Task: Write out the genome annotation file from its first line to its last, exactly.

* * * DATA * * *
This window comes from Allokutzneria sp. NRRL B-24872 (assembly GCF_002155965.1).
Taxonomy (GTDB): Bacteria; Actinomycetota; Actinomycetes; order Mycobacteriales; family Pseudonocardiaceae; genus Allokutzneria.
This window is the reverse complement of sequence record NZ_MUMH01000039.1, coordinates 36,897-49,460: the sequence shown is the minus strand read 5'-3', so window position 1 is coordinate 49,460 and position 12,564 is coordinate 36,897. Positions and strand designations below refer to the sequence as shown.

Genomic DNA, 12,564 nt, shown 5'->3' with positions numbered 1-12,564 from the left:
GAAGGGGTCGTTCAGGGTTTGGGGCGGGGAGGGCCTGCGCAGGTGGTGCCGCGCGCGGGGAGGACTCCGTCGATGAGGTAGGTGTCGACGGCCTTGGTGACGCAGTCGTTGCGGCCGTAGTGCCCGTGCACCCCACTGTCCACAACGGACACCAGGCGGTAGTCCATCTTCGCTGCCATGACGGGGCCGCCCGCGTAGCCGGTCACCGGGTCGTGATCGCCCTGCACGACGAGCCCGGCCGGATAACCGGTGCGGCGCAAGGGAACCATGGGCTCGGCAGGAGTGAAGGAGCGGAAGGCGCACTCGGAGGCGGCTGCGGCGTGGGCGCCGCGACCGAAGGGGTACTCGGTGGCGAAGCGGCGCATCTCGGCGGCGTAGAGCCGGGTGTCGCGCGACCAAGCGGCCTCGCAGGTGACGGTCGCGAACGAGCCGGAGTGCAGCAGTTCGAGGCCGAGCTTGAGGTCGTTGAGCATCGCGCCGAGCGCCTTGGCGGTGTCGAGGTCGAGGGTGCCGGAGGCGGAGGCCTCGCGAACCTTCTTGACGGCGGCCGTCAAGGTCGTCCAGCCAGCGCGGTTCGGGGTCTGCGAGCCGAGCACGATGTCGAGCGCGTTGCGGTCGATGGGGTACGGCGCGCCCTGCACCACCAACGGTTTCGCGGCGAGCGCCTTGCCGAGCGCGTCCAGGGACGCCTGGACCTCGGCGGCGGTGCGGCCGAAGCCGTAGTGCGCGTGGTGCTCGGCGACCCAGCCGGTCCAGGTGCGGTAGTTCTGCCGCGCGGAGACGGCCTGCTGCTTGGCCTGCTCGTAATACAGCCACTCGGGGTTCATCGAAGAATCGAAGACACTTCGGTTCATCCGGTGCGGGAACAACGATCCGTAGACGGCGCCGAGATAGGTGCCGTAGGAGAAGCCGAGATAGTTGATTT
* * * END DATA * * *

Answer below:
This window comes from Allokutzneria sp. NRRL B-24872 (assembly GCF_002155965.1).
Taxonomy (GTDB): Bacteria; Actinomycetota; Actinomycetes; order Mycobacteriales; family Pseudonocardiaceae; genus Allokutzneria.
This window is the reverse complement of sequence record NZ_MUMH01000039.1, coordinates 36,897-49,460: the sequence shown is the minus strand read 5'-3', so window position 1 is coordinate 49,460 and position 12,564 is coordinate 36,897. Positions and strand designations below refer to the sequence as shown.

Genomic DNA, 12,564 nt, shown 5'->3' with positions numbered 1-12,564 from the left:
GAAGGGGTCGTTCAGGGTTTGGGGCGGGGAGGGCCTGCGCAGGTGGTGCCGCGCGCGGGGAGGACTCCGTCGATGAGGTAGGTGTCGACGGCCTTGGTGACGCAGTCGTTGCGGCCGTAGTGCCCGTGCACCCCACTGTCCACAACGGACACCAGGCGGTAGTCCATCTTCGCTGCCATGACGGGGCCGCCCGCGTAGCCGGTCACCGGGTCGTGATCGCCCTGCACGACGAGCCCGGCCGGATAACCGGTGCGGCGCAAGGGAACCATGGGCTCGGCAGGAGTGAAGGAGCGGAAGGCGCACTCGGAGGCGGCTGCGGCGTGGGCGCCGCGACCGAAGGGGTACTCGGTGGCGAAGCGGCGCATCTCGGCGGCGTAGAGCCGGGTGTCGCGCGACCAAGCGGCCTCGCAGGTGACGGTCGCGAACGAGCCGGAGTGCAGCAGTTCGAGGCCGAGCTTGAGGTCGTTGAGCATCGCGCCGAGCGCCTTGGCGGTGTCGAGGTCGAGGGTGCCGGAGGCGGAGGCCTCGCGAACCTTCTTGACGGCGGCCGTCAAGGTCGTCCAGCCAGCGCGGTTCGGGGTCTGCGAGCCGAGCACGATGTCGAGCGCGTTGCGGTCGATGGGGTACGGCGCGCCCTGCACCACCAACGGTTTCGCGGCGAGCGCCTTGCCGAGCGCGTCCAGGGACGCCTGGACCTCGGCGGCGGTGCGGCCGAAGCCGTAGTGCGCGTGGTGCTCGGCGACCCAGCCGGTCCAGGTGCGGTAGTTCTGCCGCGCGGAGACGGCCTGCTGCTTGGCCTGCTCGTAATACAGCCACTCGGGGTTCATCGAAGAATCGAAGACACTTCGGTTCATCCGGTGCGGGAACAACGATCCGTAGACGGCGCCGAGATAGGTGCCGTAGGAGAAGCCGAGATAGTTGATTT